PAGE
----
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Help Me! I Want to Learn How to Ski

by on February 01, 2019 9:46 AM

Throughout the winter, I often look up at the slopes of Tussey Mountain with wonder. From my car, I think to myself, “You have always wanted to ski, just go try it.”

After all, it looks like so much fun, sliding down the slopes, weaving in and out and building up speed as you go. I’ve wanted to give it a shot, but growing up in flat Wisconsin, skiing wasn’t something that was easily accessible. My family wasn’t the type to go on skiing vacations, so I never had my chance at it. When I moved to Denver and then later State College, I fell in love with the mountains, hiking them and climbing them whenever possible, but skiing seemed intimidating.

But I wanted the thrill, I craved the rush, so I decided that before I turn 40 next year I was going to at least give it a try. But I needed someone to help me learn how to do it. So with some trepidation, I put on my cold weather gear and headed up to Tussey Mountain Fun Center and put my trust in instructor Reed Mellinger to help me learn how to slide down a hill on two long pieces of plastic.

I was as nervous as I was excited.

When I got all my rental gear from the lodge, I looked up at the steep hills with awe and wonder at the people gracefully maneuvering down the slope in and out. I could barely walk in my ski boots, and the thought of maneuvering on skis seemed daunting. Luckily Reed knew what he was doing, because I certainly did not. I didn’t even get my boots strapped on correctly before the lesson, but Reed was there to help with that, strapping me in nice and tight.

Reed started my lesson without skis, just focusing on how the feet and body should move going downhill. He wanted me to lean into the front of the boot by moving forward with my ankle. I kept leaning forward at the waist, but eventually got the idea.

Then we put on one ski at a time and practiced turning in a figure eight while gliding the ski on the snow. This was more difficult than I would have thought, because the body is not used to moving in this way. I got a little out of control at times, but was able to reign it in.

Reed was patient throughout, which is no wonder, as he has spent a career in the public education system, having just retired last year after 25 years as a principal in the Jersey Shore School District. He has skied for 50 years and instructed skiing on and off at Tussey since the 1980s. Through the years he has skied some pretty impressive slopes in the states and Europe. He is in his element at Tussey, living his two passions, skiing and teaching.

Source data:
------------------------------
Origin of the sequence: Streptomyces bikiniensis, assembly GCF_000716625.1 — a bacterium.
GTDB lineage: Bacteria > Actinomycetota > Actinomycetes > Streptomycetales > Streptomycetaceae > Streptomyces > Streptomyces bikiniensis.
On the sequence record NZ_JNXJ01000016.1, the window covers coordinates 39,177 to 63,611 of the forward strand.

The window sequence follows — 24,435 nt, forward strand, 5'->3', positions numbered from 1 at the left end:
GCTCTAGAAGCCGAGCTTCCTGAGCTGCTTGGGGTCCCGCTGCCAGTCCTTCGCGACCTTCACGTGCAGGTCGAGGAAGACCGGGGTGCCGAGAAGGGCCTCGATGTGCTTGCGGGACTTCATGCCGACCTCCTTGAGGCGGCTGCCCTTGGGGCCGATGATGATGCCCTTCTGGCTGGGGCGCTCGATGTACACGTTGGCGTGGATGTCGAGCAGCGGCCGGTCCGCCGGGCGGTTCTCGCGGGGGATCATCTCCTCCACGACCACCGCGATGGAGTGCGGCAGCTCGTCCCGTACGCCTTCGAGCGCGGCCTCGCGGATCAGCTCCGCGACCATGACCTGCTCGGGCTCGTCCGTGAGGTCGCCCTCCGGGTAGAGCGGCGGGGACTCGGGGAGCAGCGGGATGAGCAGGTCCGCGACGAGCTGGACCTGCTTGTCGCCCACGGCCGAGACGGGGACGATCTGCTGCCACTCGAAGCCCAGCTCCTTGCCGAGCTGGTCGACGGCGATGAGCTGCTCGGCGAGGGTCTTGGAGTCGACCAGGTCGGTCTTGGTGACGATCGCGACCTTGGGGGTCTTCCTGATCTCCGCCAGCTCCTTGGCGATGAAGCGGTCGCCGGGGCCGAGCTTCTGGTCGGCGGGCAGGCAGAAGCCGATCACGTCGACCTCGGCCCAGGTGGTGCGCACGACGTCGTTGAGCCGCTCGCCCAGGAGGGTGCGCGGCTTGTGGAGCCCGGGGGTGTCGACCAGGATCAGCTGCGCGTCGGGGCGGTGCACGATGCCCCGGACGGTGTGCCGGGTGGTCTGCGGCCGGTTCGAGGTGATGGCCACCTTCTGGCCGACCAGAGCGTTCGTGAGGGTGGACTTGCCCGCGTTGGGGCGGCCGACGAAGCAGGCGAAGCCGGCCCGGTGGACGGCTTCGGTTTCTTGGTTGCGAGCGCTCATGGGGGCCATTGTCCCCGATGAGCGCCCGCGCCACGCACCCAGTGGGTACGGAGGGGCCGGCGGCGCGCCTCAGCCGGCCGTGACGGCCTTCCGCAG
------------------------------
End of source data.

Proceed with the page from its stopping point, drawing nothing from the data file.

“I just enjoy being out here,” he says “It is fun; you can’t beat it. Plus, I am a teacher by nature, so it is fun for me to see people get it, learning something that I love.”

After spending some time focusing on how to slow down and stopping by turning the skis into a wedge, Reed was ready to let me try the bunny hill. At first, I felt a little silly on the small hill. I had driven past it many times on the way to hiking excursions in Rothrock State Forrest and I always thought, “How difficult could that be, going down such a little slope?” Then I started going down and I realized that it was much harder than I imagined.

We were working on stopping as we were going downhill and I wiped out after losing my balance on the first run. My hands and arms were flying everywhere as I tried to regain my balance, but I couldn’t get back in control. I didn’t hurt anything but my ego, but I knew that it would take a few falls to learn how to do this.

I wasn’t giving up and neither was Reed. After helping me learn to get myself back upright without sliding down the hill out of control again, Reed gave me the pointers I needed.

“Always lean forward, look ahead and not down at the skis” and “put your hands more out in front of you.” The tips helped. Later I wiped out again one more time as we worked on controlling our speed down the hill, but I was starting to feel more comfortable after each time down.

Reed was helpful in teaching me how to navigate the lift back up the hill and all the other things that might seem a little overwhelming for a newcomer.

Eventually we were ready to work on turning. The focus was to use the feet and not the body. I fell over on the first go-round, but I was used to that by now and wasn’t going to let it stop me. Finally, I was able to make it down the hill with controlled weaving back and forth. After the third time of doing this I was really starting to get comfortable. I could understand how the skis would respond with certain movements and was able to build some speed and then rein it back in when needed. It was awesome. I was skiing. It was on the bunny hill, but I was getting it.

When I picked up speed there was a rush of wind and the swish of the skis gliding on the snow. It was intoxicating.

Soon enough the lesson was over and Reed seemed pretty happy with the progress I made. He said after some more time on the smaller hill, I would be able to make my way up to the higher slopes. I felt pretty sure that that was true. I spent another half hour on the hill alone working on my turns and got more confident as I went along.

Sitting on the lift, by myself, looking out over the mountains, I realized that I had been  missing something special all these years, a kind of exhilarating magic fun that is right there for you to try. I will be back out again soon to conquer that bunny hill and then move on to higher and longer trails.

Thanks for your help Reed, you have taught me something pretty special.

Vincent Corso is a staff writer for Town&Gown and The Centre County Gazette.

 



Vincent Corso is writer for Town&Gown and the Centre County Gazette.
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